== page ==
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Wednesday, Oct. 1, 2014

U.S. economy grows at scorching 4 percent in 2nd quarter

By By Kevin G. Hall, McClatchy Washington Bureau (MCT)

Published: Wed, July 30 10:55 p.m. MDT

 July 17, 2014 - Construction workers build a commercial complex in Springfield, Ill. The government issues its first of three estimates of how fast the U.S. economy grew in the April-June quarter on Wednesday, July 30, 2014.

July 17, 2014 - Construction workers build a commercial complex in Springfield, Ill. The government issues its first of three estimates of how fast the U.S. economy grew in the April-June quarter on Wednesday, July 30, 2014.

(Seth Perlman, Associated Press)

WASHINGTON — The much-stronger-than-expected 4 percent rate of annual U.S. economic growth from April through June, reported Wednesday by the Commerce Department, put to rest fears that the U.S. economy was slipping into low gear.

Offsetting a dismal start to the year, the economy grew at a sizzling rate in the second quarter, powered by what the Bureau of Economic Analysis said were improvements in personal consumption, exports and businesses replenishing their inventories.

Adding to the sense of relief, earlier revisions to the negative rate of growth from January to March were revised yet again. What had earlier been thought to be a 2.9 percent contraction over the first three months of the year is now said to be a 2.1 percent contraction.

That means things weren’t as bad as they seemed, and the U.S. economy weathered a brutal winter. With a strong snap-back over the second quarter, the first six months of the year add up to a 1.9 percent rate of growth. Over the past 12 months, that rate is 2.4 percent.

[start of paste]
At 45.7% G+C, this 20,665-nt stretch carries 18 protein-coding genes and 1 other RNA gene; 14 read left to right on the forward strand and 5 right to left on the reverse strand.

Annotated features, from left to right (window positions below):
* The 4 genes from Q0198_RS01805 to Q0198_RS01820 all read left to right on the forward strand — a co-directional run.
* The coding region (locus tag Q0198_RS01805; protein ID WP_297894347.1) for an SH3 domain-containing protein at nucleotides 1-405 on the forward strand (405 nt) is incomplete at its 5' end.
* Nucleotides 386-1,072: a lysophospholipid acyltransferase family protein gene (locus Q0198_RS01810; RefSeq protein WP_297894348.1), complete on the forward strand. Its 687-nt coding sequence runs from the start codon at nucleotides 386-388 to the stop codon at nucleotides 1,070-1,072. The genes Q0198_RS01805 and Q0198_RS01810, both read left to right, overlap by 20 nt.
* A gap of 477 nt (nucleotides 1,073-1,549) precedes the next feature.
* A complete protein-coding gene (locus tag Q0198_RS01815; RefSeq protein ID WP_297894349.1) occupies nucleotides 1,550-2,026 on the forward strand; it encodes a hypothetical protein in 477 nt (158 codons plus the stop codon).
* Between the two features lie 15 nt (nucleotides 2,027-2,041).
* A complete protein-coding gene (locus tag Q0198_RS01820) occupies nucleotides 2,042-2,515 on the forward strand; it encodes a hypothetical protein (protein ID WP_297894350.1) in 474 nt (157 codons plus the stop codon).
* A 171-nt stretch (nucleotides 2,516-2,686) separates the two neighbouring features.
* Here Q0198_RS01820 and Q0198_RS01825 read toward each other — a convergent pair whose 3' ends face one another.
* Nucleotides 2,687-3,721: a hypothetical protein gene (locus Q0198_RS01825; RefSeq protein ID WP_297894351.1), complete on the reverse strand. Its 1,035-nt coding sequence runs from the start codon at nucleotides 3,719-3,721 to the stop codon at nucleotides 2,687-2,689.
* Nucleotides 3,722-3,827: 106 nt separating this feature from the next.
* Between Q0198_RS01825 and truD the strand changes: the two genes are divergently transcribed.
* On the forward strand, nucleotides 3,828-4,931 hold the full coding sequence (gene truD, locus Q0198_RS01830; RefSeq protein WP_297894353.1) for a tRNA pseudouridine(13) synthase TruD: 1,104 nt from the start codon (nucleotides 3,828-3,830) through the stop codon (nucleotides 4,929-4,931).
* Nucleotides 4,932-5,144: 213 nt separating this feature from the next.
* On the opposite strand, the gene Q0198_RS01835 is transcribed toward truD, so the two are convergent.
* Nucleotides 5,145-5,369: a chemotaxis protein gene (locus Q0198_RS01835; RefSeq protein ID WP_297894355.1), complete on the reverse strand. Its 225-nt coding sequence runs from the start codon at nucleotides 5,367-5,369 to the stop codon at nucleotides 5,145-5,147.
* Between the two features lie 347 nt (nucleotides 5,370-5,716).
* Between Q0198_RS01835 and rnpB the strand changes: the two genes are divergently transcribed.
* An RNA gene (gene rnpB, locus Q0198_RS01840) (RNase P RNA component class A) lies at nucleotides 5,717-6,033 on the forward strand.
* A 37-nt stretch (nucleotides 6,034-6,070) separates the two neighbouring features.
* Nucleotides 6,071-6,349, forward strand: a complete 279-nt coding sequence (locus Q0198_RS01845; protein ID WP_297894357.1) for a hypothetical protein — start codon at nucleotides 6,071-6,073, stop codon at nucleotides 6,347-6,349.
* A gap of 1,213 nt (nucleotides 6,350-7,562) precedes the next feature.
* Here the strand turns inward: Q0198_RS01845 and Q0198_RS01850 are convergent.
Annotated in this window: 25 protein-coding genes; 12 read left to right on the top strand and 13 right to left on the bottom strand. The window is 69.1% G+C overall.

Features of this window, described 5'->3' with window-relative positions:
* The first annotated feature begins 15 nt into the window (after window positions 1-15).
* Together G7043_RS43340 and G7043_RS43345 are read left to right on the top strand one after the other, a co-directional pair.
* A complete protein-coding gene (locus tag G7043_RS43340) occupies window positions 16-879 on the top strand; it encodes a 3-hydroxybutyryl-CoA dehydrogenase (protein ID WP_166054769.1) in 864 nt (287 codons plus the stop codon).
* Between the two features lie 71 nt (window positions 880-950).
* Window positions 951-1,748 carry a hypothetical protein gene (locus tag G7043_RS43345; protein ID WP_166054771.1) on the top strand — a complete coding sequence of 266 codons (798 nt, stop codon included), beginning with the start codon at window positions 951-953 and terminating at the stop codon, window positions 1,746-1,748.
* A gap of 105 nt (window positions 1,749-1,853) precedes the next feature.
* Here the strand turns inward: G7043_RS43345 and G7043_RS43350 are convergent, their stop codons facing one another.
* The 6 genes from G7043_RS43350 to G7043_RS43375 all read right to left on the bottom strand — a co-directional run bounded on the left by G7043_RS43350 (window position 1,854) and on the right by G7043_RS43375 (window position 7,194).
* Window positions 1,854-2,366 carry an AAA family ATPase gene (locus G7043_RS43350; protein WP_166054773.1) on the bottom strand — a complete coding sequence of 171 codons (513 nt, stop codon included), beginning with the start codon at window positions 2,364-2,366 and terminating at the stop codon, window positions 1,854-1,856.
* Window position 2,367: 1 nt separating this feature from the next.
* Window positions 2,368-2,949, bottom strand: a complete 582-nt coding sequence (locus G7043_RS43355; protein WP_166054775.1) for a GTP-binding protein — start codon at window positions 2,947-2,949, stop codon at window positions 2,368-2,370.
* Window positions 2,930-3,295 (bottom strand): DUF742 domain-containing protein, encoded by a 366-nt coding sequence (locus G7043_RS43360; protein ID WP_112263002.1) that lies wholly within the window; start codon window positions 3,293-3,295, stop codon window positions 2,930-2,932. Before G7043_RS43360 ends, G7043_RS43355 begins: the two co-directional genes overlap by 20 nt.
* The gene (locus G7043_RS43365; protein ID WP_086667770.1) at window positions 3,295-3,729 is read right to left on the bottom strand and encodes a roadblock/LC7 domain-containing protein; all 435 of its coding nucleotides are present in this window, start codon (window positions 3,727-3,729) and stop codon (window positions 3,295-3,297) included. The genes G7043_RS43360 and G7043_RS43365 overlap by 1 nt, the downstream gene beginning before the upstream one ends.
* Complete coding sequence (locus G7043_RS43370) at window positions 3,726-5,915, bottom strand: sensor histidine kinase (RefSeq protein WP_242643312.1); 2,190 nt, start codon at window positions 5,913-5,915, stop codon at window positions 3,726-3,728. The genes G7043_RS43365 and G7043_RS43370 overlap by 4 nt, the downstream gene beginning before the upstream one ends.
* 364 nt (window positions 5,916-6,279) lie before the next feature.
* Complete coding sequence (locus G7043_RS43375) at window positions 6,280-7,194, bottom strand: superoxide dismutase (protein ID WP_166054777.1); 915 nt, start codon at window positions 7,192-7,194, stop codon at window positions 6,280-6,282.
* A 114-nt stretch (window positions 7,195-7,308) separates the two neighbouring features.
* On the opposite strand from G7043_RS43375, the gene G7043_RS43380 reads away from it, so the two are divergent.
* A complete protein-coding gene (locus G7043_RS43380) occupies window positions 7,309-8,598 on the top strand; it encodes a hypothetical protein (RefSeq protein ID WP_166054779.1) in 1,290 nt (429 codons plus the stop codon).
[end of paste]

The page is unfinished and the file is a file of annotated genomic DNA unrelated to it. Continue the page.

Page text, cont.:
“I think the first quarter is the anomaly,” said Gus Faucher, senior economist for PNC Financial Services Group in Pittsburgh. “The fundamentals look pretty solid. You’ve got gains in consumer spending that are being supported by gains in jobs growth.”

Personal consumption expenditures increased at an annual rate of 2.5 percent from April to June, after growing by only 1.2 percent the previous quarter. Consumption powers about three-quarters of U.S. economic activity.

Friday will bring the Labor Department’s monthly employment report, for July, and economists are expecting a sixth straight month of job gains above 200,000, something that hasn’t happened since the late 1990s.

The ADP National Employment Report, a payroll-driven gauge of private-sector hiring, was released Wednesday and showed 218,000 new jobs over the past month. The government report has come in higher than the ADP estimates in recent months.

The improving outlook allowed the Federal Reserve to announce Wednesday that it’s trimming its purchases of government and mortgage bonds by another $10 billion per month to a monthly total of $25 billion. The Fed has bought bonds to stimulate economic activity. It’s expected to end in its bond-buying program in October.